FIG. 3.d shows a section through the flattened central straw of FIG. 3.a, illustrating the circulation of the beverage around the core.

FIG. 4.a shows yet a different embodiment of the invention, with a plain cylindrical core.

FIG. 4.b shows a perspective of the central straw of FIG. 4.a.

FIG. 4.c shows a section through the central straw of

FIG. 4.b illustrating the circulation of the beverage.


FIGS. 1a and 1.b (numbers terminate with a "1"):

11 thawing gel

21 beverage circulating through the straw

41a circular flat ring attached to the end piece to prevent the core from sliding out

41b short cylindrical ring attached to the end piece to hold the core in place in the enclosure

51 central straw

61 outer casing

71 helical core inserted in tube 51

81 end piece (beverage end or mouth piece)

91 other end piece (mouth piece or beverage end)

FIGS. 2a, 2.b and 2.c (numbers terminate with a "2"):

22 beverage circulating through the straw

32 detachable mouthpiece

52 central straw of helical shape

62 outer casing

72 helical core inserted in straw 52

82 end piece into which is inserted the mouthpiece

92 other end piece

FIGS. 3a, 3.b, 3.c and 3.d (numbers terminate with a "3"):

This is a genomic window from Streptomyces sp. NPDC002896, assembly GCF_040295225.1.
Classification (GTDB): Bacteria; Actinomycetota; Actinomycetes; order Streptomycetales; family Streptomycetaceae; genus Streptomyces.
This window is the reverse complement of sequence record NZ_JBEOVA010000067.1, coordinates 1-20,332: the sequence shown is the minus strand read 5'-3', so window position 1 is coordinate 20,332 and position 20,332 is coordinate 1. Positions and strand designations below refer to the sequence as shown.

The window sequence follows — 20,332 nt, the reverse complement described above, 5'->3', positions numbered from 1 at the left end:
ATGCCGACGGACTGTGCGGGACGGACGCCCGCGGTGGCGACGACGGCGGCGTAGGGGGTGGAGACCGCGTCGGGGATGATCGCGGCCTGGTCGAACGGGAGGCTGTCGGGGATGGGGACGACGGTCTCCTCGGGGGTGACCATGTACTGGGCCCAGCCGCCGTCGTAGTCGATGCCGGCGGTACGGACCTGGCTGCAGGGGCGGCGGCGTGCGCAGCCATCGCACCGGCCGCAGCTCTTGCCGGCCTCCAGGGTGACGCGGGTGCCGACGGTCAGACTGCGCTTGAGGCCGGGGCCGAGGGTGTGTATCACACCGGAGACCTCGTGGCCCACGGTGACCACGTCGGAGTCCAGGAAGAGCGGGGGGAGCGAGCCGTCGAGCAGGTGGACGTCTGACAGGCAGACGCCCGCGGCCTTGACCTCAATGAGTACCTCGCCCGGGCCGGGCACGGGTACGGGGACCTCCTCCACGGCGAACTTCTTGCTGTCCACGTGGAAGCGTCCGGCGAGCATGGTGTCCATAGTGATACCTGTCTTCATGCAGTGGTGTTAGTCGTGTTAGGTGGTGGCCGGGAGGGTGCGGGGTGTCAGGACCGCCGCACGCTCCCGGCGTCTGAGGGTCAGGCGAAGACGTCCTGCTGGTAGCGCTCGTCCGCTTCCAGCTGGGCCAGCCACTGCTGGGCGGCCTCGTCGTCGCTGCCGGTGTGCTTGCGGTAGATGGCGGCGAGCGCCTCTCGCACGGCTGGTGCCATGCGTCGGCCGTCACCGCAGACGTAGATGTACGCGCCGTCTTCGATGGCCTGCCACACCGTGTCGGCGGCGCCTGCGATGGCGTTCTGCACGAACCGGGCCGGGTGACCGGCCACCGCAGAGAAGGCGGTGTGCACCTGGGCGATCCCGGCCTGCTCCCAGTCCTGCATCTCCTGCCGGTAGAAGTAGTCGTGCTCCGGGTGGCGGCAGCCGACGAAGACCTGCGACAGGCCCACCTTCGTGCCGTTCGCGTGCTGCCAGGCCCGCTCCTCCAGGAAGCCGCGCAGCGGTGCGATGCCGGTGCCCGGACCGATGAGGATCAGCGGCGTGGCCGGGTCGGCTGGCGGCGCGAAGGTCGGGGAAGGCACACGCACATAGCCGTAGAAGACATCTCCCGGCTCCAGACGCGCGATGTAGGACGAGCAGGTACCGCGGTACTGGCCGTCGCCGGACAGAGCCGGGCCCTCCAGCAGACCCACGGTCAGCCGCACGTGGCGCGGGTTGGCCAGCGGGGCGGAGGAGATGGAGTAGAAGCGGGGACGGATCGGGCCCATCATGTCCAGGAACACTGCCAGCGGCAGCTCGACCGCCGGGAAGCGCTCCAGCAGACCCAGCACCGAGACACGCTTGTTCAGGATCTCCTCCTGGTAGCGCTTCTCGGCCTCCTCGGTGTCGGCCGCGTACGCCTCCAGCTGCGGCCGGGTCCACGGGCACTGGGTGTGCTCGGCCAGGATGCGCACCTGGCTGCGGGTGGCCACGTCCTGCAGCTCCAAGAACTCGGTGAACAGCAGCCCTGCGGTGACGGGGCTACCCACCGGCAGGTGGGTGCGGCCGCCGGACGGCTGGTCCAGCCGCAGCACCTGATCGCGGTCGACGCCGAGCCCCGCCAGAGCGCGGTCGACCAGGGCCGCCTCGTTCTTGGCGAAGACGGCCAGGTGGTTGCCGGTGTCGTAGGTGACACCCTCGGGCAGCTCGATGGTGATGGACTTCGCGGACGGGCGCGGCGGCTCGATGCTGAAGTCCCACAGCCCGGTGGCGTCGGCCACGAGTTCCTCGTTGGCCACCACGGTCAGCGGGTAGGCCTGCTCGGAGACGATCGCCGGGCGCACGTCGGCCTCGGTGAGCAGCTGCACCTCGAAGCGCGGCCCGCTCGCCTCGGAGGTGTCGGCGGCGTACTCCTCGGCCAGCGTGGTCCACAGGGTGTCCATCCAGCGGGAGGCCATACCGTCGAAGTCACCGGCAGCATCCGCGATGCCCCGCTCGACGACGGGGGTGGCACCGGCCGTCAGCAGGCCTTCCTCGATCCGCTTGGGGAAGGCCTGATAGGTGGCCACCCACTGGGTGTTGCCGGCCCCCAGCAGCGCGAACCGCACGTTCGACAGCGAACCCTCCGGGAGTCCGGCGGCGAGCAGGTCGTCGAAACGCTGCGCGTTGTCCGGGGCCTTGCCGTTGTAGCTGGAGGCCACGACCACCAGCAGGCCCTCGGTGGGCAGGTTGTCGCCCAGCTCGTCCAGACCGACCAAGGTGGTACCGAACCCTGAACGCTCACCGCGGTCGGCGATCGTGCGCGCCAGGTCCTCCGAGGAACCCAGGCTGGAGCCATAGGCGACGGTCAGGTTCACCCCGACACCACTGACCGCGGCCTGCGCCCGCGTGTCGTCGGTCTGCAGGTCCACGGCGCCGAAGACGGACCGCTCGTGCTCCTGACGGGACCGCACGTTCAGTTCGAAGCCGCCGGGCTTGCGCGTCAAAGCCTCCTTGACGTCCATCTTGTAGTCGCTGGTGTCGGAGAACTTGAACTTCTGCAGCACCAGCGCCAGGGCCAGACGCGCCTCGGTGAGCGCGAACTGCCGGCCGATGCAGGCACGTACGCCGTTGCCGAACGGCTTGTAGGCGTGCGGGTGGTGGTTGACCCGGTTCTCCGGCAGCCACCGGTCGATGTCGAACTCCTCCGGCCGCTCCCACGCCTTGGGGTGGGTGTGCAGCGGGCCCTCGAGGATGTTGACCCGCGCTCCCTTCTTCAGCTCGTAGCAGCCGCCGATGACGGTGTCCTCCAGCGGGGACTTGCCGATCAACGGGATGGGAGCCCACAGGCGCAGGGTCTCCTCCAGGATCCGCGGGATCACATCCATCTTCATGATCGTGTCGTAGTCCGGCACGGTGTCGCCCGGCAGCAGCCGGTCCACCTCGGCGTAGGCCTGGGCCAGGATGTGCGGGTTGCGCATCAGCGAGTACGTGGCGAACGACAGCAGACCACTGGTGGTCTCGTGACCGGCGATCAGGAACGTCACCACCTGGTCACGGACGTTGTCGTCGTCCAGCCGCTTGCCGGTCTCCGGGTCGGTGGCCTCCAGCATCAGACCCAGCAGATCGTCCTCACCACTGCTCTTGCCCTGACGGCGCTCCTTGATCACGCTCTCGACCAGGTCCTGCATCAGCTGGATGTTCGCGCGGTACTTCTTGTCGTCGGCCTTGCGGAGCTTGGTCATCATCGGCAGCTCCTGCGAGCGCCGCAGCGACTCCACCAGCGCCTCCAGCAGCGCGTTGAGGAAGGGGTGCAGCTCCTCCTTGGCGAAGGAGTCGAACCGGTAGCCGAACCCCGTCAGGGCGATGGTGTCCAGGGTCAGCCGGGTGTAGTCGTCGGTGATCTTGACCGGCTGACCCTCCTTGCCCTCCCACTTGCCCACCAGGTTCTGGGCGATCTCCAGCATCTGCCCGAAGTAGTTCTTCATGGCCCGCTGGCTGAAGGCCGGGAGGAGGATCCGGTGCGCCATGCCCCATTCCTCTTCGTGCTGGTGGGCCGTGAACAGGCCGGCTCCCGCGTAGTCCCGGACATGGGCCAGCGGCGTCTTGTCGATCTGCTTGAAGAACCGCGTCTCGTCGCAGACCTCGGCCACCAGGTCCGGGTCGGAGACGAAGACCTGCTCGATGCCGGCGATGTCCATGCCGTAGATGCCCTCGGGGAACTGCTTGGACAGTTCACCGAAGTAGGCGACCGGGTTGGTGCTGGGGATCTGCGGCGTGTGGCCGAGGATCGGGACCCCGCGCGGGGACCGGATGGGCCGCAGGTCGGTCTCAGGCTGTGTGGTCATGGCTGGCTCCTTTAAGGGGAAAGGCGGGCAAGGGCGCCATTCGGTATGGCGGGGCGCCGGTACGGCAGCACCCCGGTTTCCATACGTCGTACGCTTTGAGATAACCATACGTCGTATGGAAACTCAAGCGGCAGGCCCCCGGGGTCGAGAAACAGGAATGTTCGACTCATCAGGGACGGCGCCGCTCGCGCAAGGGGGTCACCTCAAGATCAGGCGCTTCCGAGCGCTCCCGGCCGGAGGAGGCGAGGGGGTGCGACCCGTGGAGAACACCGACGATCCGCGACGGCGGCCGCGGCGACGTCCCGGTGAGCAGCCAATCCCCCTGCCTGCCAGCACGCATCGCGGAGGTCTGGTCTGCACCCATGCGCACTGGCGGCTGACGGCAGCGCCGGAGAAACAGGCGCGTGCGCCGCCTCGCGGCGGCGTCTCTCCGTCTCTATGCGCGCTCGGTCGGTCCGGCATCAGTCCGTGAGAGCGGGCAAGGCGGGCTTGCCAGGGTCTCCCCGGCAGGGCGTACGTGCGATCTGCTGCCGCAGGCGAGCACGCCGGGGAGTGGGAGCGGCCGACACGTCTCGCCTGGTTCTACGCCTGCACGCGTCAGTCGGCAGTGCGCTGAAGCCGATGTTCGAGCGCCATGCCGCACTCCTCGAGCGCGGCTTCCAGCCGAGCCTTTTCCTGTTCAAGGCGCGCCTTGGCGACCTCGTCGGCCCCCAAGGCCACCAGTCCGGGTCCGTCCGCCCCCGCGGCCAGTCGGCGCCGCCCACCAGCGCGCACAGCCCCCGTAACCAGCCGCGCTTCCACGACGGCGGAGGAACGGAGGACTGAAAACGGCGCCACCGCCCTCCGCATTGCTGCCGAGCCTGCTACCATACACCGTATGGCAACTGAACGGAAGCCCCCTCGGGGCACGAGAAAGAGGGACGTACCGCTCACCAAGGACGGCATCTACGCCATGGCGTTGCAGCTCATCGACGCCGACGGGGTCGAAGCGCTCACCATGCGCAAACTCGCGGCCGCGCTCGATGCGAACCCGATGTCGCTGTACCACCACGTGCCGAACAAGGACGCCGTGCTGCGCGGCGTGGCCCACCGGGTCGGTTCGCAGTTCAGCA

23 beverage circulating through the straw

53 flattened central straw

63 outer casing

73 core with wings alternatively placed

83 end piece (beverage end or mouth piece)

93 other end piece (mouth piece or beverage end)

FIGS. 4a, 4.b, and 4.c (numbers terminate with a "4"):

24 beverage circulating through the straw

34 removable straw extension

54 central straw

64 outer casing

74 cylindrical core inserted in straw 54

84 end piece (mouth piece)

94 other end piece into which is inserted the extension 34.


The invention allows the manufacture of a unit which cools (or heats) liquids sipped through it, by having a central straw run through enclosed thermal storage material and inserting within that central straw a core, or several cores, which influence the circulating beverage so as to lengthen its path of circulation or to thin the layer of beverage subject to heat exchange, both of which result in having more efficient cooling (or heating). Compared to similar units using a coiled central straw, the invention thus allows a more compact design.

The core to be inserted can be made of ceramic, plastic, or metal, or any other material deemed appropriate by a man of the art. In particular, the core itself can be or not used as a secondary means of storing cold or heat, depending on the particular embodiment.